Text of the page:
3. Foodie Manila: A Fresh Spin On A Tasty Topic

Let’s face it: food blogs are a dime a dozen. Anyone who eats and likes taking pictures of their food before they eat could potentially consider themselves to already be a food blogger, and there’s nothing wrong with that, really.

However, it becomes extremely difficult for any specific food blogger to stand out with so many of them. What my colleague here at Nuffnang, Carlos Palma, has successfully done, was to take this very oft-used concept and turn it on its head by upping quality across the board.

Foodie Manila is a food blog worth checking. From mouth-watering pictures of the food, to very thoughtful, soulful, insightful writing, Carlos Palma has his audience eating out of the palm of his hand, and it’s a delight to check this blog out on a regular basis.

2. Facebuko: Wittiness, Thine Name Is Jonas Roque

This blog would’ve been my top pick if I was polled last December 31. Facebuko is a humor blog that utilizes the Facebook interface for laughs and thought-provoking commentary. It can be a parody, it can be satire, it can be straight-up comedy, but no matter what, it makes you think.

I’m a huge fan of Facebuko’s blog. I know he has gained a following almost overnight by sheer dint of the quality of his output. Many people already liken him to other popular memetic blogs that made their name over a year ago, like Good Times Manila or even Tunay Na Lalake, which only underscores how highly regarded Facebuko is as a blog that influences the psyche of those who read it.

It’s well-written, it’s funny, it’s thought-provoking, it’s unbelievably creative, and it has a massive following. What about those qualities would make you think that Facebuko is not an influential blog?

1. Good Times With Mo: The Blog That Launches 80,000 Daily Hits

It’s good to be Mo Twister. No, really.

You’re on the flagship radio program of the flagship radio station of Radio Partners. You have showbiz friends, and you get to hang out with them all the time. You’re rumoured to be dating Rhian Ramos. You’re rich, you have women throwing themselves all over you, and you don’t even have to be the one raising your own kid, since the kid lives in the States.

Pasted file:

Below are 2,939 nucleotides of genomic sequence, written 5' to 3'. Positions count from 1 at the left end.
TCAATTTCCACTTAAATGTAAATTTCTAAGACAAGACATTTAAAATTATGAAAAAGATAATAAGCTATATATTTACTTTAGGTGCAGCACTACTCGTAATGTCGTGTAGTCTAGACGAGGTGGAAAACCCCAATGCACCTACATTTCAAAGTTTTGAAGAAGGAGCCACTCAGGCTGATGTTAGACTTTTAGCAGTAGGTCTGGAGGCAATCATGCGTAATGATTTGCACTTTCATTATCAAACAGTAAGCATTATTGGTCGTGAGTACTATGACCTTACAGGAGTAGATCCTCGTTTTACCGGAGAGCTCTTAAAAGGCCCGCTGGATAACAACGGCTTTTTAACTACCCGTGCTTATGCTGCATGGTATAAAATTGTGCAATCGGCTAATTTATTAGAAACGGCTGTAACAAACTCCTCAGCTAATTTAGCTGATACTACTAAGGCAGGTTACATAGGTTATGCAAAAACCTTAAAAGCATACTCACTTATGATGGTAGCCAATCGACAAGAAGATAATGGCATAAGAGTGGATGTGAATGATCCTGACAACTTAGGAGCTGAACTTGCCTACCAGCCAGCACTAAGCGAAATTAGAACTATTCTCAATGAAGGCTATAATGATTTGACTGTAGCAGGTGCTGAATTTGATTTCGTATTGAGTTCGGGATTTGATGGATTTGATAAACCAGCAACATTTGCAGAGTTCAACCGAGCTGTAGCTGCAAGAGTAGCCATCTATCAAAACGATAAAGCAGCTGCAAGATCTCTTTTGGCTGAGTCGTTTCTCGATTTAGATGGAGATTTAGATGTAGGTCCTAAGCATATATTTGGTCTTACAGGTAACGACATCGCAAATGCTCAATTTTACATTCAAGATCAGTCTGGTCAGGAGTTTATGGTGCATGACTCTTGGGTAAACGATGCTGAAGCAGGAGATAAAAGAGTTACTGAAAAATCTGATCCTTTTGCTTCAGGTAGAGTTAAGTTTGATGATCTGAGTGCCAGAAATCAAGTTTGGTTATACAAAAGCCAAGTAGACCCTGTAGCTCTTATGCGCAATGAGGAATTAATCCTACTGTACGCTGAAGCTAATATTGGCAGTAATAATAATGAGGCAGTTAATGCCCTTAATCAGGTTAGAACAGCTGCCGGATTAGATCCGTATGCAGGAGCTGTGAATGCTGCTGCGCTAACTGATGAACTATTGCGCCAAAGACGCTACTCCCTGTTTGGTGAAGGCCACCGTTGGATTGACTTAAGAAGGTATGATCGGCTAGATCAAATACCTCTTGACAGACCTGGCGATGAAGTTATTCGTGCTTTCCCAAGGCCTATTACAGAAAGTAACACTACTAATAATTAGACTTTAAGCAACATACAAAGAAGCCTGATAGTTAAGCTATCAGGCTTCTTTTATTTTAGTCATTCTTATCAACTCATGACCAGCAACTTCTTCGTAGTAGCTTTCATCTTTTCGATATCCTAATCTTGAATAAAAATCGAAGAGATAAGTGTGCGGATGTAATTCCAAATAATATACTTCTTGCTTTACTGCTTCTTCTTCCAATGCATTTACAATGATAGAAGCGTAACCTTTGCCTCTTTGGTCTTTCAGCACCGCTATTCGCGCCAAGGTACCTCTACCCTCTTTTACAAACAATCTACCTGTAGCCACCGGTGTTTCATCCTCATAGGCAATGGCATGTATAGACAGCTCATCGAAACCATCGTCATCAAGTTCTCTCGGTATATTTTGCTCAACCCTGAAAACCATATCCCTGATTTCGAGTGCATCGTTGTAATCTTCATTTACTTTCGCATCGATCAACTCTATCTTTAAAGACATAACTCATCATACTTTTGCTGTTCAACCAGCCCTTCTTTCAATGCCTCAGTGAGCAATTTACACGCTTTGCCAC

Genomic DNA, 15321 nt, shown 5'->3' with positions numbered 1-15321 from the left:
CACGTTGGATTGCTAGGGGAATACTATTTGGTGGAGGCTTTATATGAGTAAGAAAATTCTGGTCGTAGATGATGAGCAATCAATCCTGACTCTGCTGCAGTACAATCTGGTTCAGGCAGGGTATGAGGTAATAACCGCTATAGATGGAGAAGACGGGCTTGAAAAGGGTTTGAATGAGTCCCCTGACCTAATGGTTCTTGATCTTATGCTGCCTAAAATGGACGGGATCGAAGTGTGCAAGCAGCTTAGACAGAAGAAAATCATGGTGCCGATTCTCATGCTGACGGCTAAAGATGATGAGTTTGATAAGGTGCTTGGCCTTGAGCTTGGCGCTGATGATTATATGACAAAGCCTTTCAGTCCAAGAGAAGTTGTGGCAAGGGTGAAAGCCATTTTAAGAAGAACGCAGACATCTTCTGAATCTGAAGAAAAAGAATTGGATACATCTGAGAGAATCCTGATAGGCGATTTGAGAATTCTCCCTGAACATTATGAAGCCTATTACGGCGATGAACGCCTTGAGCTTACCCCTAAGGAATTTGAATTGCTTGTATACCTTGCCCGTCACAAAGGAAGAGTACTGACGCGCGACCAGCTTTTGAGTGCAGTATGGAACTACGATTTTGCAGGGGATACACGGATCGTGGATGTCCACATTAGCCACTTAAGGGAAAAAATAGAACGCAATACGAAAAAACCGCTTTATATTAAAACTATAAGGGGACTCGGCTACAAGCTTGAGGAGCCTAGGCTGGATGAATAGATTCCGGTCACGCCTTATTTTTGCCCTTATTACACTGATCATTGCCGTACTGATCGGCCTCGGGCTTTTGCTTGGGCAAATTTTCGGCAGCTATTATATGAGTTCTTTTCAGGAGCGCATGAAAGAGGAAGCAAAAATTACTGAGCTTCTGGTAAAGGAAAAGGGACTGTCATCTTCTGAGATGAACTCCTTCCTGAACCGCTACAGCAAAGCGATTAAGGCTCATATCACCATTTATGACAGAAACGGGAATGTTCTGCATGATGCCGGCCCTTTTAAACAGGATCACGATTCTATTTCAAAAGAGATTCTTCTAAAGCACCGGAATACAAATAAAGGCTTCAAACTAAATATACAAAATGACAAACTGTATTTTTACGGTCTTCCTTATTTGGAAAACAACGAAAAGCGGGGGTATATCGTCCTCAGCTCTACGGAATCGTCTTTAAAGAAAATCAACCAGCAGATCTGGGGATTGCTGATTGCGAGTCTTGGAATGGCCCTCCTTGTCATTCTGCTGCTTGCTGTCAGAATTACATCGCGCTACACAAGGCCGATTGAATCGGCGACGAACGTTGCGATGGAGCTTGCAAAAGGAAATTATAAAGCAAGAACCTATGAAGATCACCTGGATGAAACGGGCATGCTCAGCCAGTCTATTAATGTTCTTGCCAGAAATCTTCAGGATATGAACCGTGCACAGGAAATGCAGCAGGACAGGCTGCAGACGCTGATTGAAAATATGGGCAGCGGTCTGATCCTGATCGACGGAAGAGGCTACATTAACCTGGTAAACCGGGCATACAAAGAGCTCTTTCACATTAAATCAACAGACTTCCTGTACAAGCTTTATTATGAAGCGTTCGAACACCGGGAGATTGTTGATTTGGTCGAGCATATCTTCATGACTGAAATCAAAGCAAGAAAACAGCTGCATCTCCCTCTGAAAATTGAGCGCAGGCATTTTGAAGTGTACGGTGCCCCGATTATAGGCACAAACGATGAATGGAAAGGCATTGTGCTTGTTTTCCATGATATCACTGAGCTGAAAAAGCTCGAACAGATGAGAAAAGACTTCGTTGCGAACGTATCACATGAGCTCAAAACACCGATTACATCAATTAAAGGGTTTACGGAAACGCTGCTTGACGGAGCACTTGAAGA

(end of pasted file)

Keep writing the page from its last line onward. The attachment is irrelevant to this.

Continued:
And now, you even have a blog that generates a whopping 80,000 hits a day.

There is no question at all that if there is only one influential person in this entire list, then it would be Mo Twister. Here is a man who has made “Forbidden Questions” popular all over the country, who has given Brian Gorell a soapbox on radio, and has had almost as many controversies on a regular basis as Kris Aquino. This is a man whose listeners hold onto every word he says.

He has exerted influence not only in terms of hard numbers, but even with a solid few who are fanatical about all things Mo Twister. This man probably gave tons of precedent by which the KBP operates now, with his straight-from-the-hip commentary, rivaled on FM radio only by his contemporary on 99.5, King DJ Logan.

That his blog was simply more of the same comes as no surprise at all. He plugs his blog on air, and you will notice that every single time his show goes on commercial break, his listeners promptly check his blog out to see what's going on between commercials. That's how hooked his listeners are, and for that, he is, in my view, the emerging influential blog of 2010.

6Project 365 Smorgasbord (204-206)

.:204/365: Vanishing The Statue Of Liberty:.

Arguably the most legendary illusion of all time, David Copperfield’s vanish of the Statue of Liberty has always been a full-fledged display of what it is about him that made him a household name in magic: the man knew how to create a spectacle, and he knew how to really get people talking about him, as this routine continues attracting discussion and wide speculation, decades after it has been performed.